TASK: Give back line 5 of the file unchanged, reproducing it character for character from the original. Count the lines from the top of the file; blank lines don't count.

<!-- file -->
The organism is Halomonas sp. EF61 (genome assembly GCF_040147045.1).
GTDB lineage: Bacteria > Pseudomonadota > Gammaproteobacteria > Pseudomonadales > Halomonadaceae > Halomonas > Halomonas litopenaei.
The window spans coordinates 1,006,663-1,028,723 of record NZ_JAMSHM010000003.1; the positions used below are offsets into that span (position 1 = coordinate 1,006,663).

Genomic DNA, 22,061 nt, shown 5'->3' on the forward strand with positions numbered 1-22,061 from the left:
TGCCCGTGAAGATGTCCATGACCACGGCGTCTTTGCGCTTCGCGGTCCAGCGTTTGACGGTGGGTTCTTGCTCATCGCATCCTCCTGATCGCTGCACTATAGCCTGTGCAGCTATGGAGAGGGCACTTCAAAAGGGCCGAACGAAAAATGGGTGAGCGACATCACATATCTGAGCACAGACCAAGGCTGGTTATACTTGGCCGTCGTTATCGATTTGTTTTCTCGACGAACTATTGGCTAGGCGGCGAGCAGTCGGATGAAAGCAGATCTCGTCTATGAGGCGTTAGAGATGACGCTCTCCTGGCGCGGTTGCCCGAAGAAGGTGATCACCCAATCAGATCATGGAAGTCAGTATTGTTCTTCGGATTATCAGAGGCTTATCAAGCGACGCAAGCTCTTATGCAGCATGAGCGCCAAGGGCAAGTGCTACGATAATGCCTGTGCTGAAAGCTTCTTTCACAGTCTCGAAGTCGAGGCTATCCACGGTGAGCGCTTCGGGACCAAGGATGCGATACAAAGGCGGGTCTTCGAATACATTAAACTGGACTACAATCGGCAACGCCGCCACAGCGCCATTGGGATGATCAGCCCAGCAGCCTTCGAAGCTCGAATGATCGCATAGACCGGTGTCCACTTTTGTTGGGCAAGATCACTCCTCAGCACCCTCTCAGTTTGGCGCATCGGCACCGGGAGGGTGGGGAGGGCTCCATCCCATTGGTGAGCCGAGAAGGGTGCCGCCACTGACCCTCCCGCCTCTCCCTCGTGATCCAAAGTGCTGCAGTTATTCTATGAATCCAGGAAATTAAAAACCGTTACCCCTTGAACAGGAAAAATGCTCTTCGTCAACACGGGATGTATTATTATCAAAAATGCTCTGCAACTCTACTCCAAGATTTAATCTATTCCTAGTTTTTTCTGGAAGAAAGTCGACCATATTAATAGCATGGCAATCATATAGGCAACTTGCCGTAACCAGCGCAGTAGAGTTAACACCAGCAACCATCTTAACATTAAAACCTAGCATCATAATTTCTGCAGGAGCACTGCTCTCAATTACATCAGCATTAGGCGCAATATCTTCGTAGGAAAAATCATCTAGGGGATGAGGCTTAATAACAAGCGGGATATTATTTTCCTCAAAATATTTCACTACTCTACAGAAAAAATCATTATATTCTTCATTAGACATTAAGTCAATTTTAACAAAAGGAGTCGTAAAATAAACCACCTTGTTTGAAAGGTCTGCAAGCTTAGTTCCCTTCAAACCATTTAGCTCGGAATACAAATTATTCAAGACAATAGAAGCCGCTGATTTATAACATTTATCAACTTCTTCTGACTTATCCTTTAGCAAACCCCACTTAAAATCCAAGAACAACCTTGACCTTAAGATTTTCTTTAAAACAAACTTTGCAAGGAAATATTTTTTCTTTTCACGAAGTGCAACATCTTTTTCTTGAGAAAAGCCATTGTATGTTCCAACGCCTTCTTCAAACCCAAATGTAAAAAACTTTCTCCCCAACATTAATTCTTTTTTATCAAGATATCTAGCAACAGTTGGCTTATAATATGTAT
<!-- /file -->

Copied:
TGCCCGTGAAGATGTCCATGACCACGGCGTCTTTGCGCTTCGCGGTCCAGCGTTTGACGGTGGGTTCTTGCTCATCGCATCCTCCTGATCGCTGCACTATAGCCTGTGCAGCTATGGAGAGGGCACTTCAAAAGGGCCGAACGAAAAATGGGTGAGCGACATCACATATCTGAGCACAGACCAAGGCTGGTTATACTTGGCCGTCGTTATCGATTTGTTTTCTCGACGAACTATTGGCTAGGCGGCGAGCAGTCGGATGAAAGCAGATCTCGTCTATGAGGCGTTAGAGATGACGCTCTCCTGGCGCGGTTGCCCGAAGAAGGTGATCACCCAATCAGATCATGGAAGTCAGTATTGTTCTTCGGATTATCAGAGGCTTATCAAGCGACGCAAGCTCTTATGCAGCATGAGCGCCAAGGGCAAGTGCTACGATAATGCCTGTGCTGAAAGCTTCTTTCACAGTCTCGAAGTCGAGGCTATCCACGGTGAGCGCTTCGGGACCAAGGATGCGATACAAAGGCGGGTCTTCGAATACATTAAACTGGACTACAATCGGCAACGCCGCCACAGCGCCATTGGGATGATCAGCCCAGCAGCCTTCGAAGCTCGAATGATCGCATAGACCGGTGTCCACTTTTGTTGGGCAAGATCACTCCTCAGCACCCTCTCAGTTTGGCGCATCGGCACCGGGAGGGTGGGGAGGGCTCCATCCCATTGGTGAGCCGAGAAGGGTGCCGCCACTGACCCTCCCGCCTCTCCCTCGTGATCCAAAGTGCTGCAGTTATTCTATGAATCCAGGAAATTAAAAACCGTTACCCCTTGAACAGGAAAAATGCTCTTCGTCAACACGGGATGTATTATTATCAAAAATGCTCTGCAACTCTACTCCAAGATTTAATCTATTCCTAGTTTTTTCTGGAAGAAAGTCGACCATATTAATAGCATGGCAATCATATAGGCAACTTGCCGTAACCAGCGCAGTAGAGTTAACACCAGCAACCATCTTAACATTAAAACCTAGCATCATAATTTCTGCAGGAGCACTGCTCTCAATTACATCAGCATTAGGCGCAATATCTTCGTAGGAAAAATCATCTAGGGGATGAGGCTTAATAACAAGCGGGATATTATTTTCCTCAAAATATTTCACTACTCTACAGAAAAAATCATTATATTCTTCATTAGACATTAAGTCAATTTTAACAAAAGGAGTCGTAAAATAAACCACCTTGTTTGAAAGGTCTGCAAGCTTAGTTCCCTTCAAACCATTTAGCTCGGAATACAAATTATTCAAGACAATAGAAGCCGCTGATTTATAACATTTATCAACTTCTTCTGACTTATCCTTTAGCAAACCCCACTTAAAATCCAAGAACAACCTTGACCTTAAGATTTTCTTTAAAACAAACTTTGCAAGGAAATATTTTTTCTTTTCACGAAGTGCAACATCTTTTTCTTGAGAAAAGCCATTGTATGTTCCAACGCCTTCTTCAAACCCAAATGTAAAAAACTTTCTCCCCAACATTAATTCTTTTTTATCAAGATATCTAGCAACAGTTGGCTTATAATATGTAT